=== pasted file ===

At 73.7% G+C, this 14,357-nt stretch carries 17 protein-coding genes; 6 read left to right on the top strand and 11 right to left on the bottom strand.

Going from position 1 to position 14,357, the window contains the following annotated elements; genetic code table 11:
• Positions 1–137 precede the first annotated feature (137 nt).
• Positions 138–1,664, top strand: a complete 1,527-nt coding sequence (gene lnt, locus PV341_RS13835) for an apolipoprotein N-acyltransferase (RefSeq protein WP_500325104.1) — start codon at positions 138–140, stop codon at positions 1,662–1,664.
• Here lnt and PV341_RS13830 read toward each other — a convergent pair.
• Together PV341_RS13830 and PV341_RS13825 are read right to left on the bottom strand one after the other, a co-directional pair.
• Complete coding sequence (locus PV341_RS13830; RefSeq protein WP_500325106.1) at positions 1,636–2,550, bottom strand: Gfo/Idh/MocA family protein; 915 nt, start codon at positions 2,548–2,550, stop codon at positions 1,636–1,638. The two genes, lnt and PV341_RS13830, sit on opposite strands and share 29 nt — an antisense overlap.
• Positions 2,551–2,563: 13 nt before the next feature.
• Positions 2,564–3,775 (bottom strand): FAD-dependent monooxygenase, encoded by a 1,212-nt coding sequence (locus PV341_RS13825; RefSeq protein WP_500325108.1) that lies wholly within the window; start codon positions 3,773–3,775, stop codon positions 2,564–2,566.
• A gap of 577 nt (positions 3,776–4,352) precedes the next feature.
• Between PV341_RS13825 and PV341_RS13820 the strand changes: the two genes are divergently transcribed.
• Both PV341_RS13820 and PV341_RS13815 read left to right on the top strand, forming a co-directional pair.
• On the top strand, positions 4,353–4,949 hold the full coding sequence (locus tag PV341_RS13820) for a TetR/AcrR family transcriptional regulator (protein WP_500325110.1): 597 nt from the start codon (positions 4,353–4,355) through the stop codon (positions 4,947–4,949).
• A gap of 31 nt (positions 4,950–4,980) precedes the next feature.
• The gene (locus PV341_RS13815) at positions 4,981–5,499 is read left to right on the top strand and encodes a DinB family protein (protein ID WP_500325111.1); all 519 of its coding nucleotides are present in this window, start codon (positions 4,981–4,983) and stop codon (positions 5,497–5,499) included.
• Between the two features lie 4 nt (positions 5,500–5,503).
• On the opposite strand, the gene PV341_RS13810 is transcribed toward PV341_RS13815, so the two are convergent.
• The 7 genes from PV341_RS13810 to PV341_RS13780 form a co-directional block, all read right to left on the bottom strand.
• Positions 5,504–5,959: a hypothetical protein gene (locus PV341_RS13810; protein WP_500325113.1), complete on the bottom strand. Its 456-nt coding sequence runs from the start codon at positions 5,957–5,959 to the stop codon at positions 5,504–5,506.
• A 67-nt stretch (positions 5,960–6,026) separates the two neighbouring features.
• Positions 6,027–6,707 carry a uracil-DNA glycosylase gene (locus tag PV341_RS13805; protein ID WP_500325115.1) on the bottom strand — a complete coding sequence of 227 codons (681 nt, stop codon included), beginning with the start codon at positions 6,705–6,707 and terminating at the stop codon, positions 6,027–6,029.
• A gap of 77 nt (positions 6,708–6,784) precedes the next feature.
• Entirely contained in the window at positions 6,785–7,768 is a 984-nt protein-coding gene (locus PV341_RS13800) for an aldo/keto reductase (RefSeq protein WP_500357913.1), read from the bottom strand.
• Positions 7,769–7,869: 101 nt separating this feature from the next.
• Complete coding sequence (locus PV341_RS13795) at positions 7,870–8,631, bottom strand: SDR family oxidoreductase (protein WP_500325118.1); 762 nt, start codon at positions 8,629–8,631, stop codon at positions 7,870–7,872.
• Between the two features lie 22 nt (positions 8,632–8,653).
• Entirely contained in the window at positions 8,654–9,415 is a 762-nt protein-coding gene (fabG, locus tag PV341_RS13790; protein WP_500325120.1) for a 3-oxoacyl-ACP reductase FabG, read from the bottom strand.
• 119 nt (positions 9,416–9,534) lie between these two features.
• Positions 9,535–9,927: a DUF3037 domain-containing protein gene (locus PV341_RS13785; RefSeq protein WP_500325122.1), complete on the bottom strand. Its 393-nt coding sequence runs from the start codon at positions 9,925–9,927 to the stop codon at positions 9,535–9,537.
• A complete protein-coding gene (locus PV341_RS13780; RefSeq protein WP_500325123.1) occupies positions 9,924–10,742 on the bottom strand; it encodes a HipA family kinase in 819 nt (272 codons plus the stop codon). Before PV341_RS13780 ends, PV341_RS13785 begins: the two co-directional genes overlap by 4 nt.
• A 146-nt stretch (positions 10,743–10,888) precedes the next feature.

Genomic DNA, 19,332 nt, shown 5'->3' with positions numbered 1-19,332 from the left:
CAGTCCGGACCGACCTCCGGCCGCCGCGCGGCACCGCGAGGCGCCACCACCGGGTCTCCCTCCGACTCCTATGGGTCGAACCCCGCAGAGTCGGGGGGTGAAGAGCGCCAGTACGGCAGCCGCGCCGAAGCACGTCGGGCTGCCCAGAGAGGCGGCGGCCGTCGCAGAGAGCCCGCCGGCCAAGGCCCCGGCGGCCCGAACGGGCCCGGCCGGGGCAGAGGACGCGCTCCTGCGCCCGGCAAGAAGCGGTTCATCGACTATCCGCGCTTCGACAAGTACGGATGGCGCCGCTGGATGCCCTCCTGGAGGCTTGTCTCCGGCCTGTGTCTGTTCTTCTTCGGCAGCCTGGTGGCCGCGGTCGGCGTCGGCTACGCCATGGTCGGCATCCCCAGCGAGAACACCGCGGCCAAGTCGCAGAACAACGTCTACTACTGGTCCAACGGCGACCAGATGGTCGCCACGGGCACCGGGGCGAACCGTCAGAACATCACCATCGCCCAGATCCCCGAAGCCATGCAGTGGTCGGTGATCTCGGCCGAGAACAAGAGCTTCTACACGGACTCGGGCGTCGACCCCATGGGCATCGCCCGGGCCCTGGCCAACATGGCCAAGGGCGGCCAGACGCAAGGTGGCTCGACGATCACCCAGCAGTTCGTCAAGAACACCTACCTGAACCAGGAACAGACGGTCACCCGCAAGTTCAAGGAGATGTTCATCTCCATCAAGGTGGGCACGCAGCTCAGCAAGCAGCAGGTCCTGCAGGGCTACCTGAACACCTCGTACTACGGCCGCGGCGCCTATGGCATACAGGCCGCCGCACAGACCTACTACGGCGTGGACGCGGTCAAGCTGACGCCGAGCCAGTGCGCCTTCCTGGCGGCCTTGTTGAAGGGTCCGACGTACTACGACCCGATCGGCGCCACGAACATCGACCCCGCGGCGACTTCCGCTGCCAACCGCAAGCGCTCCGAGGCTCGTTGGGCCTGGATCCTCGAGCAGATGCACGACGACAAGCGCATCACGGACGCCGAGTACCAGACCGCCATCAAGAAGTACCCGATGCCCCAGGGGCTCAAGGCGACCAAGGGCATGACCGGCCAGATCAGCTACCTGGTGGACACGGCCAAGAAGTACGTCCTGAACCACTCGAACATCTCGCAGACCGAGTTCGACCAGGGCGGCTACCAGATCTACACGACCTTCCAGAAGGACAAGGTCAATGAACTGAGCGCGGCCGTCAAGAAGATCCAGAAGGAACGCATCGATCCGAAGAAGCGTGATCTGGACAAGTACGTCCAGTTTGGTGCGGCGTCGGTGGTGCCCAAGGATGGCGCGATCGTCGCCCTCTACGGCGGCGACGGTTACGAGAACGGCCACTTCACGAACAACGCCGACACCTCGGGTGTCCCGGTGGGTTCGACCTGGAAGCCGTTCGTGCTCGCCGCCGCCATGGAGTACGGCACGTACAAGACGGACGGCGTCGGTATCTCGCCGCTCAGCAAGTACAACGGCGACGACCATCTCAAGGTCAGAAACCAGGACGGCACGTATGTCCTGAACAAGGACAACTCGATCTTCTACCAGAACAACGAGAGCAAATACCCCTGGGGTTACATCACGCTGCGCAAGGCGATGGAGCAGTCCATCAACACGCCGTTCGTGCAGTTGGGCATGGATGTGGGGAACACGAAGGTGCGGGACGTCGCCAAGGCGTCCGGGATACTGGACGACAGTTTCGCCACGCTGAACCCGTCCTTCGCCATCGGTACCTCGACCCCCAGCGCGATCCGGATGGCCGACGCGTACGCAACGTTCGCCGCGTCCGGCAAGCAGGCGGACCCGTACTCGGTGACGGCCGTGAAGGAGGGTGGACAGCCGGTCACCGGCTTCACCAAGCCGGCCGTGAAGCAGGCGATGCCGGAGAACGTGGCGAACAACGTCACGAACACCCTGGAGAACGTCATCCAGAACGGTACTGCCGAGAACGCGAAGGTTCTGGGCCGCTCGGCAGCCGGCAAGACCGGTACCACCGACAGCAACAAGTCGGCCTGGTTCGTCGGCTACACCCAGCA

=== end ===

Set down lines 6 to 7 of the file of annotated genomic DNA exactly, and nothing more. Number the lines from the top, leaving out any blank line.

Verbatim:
• Together PV341_RS13830 and PV341_RS13825 are read right to left on the bottom strand one after the other, a co-directional pair.
• Complete coding sequence (locus PV341_RS13830; RefSeq protein WP_500325106.1) at positions 1,636–2,550, bottom strand: Gfo/Idh/MocA family protein; 915 nt, start codon at positions 2,548–2,550, stop codon at positions 1,636–1,638. The two genes, lnt and PV341_RS13830, sit on opposite strands and share 29 nt — an antisense overlap.